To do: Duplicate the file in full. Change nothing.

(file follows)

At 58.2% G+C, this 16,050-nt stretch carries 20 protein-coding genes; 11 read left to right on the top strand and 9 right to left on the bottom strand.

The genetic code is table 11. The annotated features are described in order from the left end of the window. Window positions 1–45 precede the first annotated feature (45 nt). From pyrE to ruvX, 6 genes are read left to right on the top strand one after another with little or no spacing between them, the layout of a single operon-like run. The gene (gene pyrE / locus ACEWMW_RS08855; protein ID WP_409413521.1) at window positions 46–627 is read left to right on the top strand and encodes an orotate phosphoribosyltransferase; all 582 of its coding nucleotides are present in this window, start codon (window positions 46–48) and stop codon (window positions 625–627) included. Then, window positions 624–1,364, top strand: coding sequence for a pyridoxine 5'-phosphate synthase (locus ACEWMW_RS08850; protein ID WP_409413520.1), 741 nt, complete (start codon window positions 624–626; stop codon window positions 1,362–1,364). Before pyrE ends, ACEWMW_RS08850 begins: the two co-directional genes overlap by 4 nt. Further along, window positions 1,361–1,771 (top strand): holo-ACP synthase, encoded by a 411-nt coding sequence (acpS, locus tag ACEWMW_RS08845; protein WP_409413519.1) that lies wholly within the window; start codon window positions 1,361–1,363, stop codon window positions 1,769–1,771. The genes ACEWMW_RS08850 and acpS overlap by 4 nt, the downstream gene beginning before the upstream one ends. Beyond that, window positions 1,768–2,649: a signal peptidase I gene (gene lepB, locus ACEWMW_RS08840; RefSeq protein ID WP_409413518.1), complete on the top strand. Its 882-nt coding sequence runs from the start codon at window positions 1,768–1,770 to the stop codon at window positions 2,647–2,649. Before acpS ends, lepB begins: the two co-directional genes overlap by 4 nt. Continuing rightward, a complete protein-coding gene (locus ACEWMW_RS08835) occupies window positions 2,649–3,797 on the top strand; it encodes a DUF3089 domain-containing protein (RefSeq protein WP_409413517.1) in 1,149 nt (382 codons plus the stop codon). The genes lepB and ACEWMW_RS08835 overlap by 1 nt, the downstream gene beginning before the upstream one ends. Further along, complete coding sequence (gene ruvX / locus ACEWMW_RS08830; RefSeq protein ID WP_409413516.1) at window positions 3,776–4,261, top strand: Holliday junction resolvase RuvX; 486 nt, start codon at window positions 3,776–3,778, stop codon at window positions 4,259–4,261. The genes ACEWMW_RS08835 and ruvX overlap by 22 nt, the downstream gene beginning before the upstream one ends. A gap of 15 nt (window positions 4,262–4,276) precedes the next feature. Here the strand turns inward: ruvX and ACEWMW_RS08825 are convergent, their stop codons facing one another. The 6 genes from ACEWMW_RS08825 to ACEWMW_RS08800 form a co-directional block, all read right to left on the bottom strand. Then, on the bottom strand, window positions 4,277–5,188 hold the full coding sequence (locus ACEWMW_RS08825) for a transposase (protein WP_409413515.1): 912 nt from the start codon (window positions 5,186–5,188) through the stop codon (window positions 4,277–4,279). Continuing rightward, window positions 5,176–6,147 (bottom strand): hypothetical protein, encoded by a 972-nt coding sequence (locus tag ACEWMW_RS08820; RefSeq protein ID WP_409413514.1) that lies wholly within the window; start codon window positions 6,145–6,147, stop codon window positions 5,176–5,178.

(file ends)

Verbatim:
At 58.2% G+C, this 16,050-nt stretch carries 20 protein-coding genes; 11 read left to right on the top strand and 9 right to left on the bottom strand.

The genetic code is table 11. The annotated features are described in order from the left end of the window. Window positions 1–45 precede the first annotated feature (45 nt). From pyrE to ruvX, 6 genes are read left to right on the top strand one after another with little or no spacing between them, the layout of a single operon-like run. The gene (gene pyrE / locus ACEWMW_RS08855; protein ID WP_409413521.1) at window positions 46–627 is read left to right on the top strand and encodes an orotate phosphoribosyltransferase; all 582 of its coding nucleotides are present in this window, start codon (window positions 46–48) and stop codon (window positions 625–627) included. Then, window positions 624–1,364, top strand: coding sequence for a pyridoxine 5'-phosphate synthase (locus ACEWMW_RS08850; protein ID WP_409413520.1), 741 nt, complete (start codon window positions 624–626; stop codon window positions 1,362–1,364). Before pyrE ends, ACEWMW_RS08850 begins: the two co-directional genes overlap by 4 nt. Further along, window positions 1,361–1,771 (top strand): holo-ACP synthase, encoded by a 411-nt coding sequence (acpS, locus tag ACEWMW_RS08845; protein WP_409413519.1) that lies wholly within the window; start codon window positions 1,361–1,363, stop codon window positions 1,769–1,771. The genes ACEWMW_RS08850 and acpS overlap by 4 nt, the downstream gene beginning before the upstream one ends. Beyond that, window positions 1,768–2,649: a signal peptidase I gene (gene lepB, locus ACEWMW_RS08840; RefSeq protein ID WP_409413518.1), complete on the top strand. Its 882-nt coding sequence runs from the start codon at window positions 1,768–1,770 to the stop codon at window positions 2,647–2,649. Before acpS ends, lepB begins: the two co-directional genes overlap by 4 nt. Continuing rightward, a complete protein-coding gene (locus ACEWMW_RS08835) occupies window positions 2,649–3,797 on the top strand; it encodes a DUF3089 domain-containing protein (RefSeq protein WP_409413517.1) in 1,149 nt (382 codons plus the stop codon). The genes lepB and ACEWMW_RS08835 overlap by 1 nt, the downstream gene beginning before the upstream one ends. Further along, complete coding sequence (gene ruvX / locus ACEWMW_RS08830; RefSeq protein ID WP_409413516.1) at window positions 3,776–4,261, top strand: Holliday junction resolvase RuvX; 486 nt, start codon at window positions 3,776–3,778, stop codon at window positions 4,259–4,261. The genes ACEWMW_RS08835 and ruvX overlap by 22 nt, the downstream gene beginning before the upstream one ends. A gap of 15 nt (window positions 4,262–4,276) precedes the next feature. Here the strand turns inward: ruvX and ACEWMW_RS08825 are convergent, their stop codons facing one another. The 6 genes from ACEWMW_RS08825 to ACEWMW_RS08800 form a co-directional block, all read right to left on the bottom strand. Then, on the bottom strand, window positions 4,277–5,188 hold the full coding sequence (locus ACEWMW_RS08825) for a transposase (protein WP_409413515.1): 912 nt from the start codon (window positions 5,186–5,188) through the stop codon (window positions 4,277–4,279). Continuing rightward, window positions 5,176–6,147 (bottom strand): hypothetical protein, encoded by a 972-nt coding sequence (locus tag ACEWMW_RS08820; RefSeq protein ID WP_409413514.1) that lies wholly within the window; start codon window positions 6,145–6,147, stop codon window positions 5,176–5,178.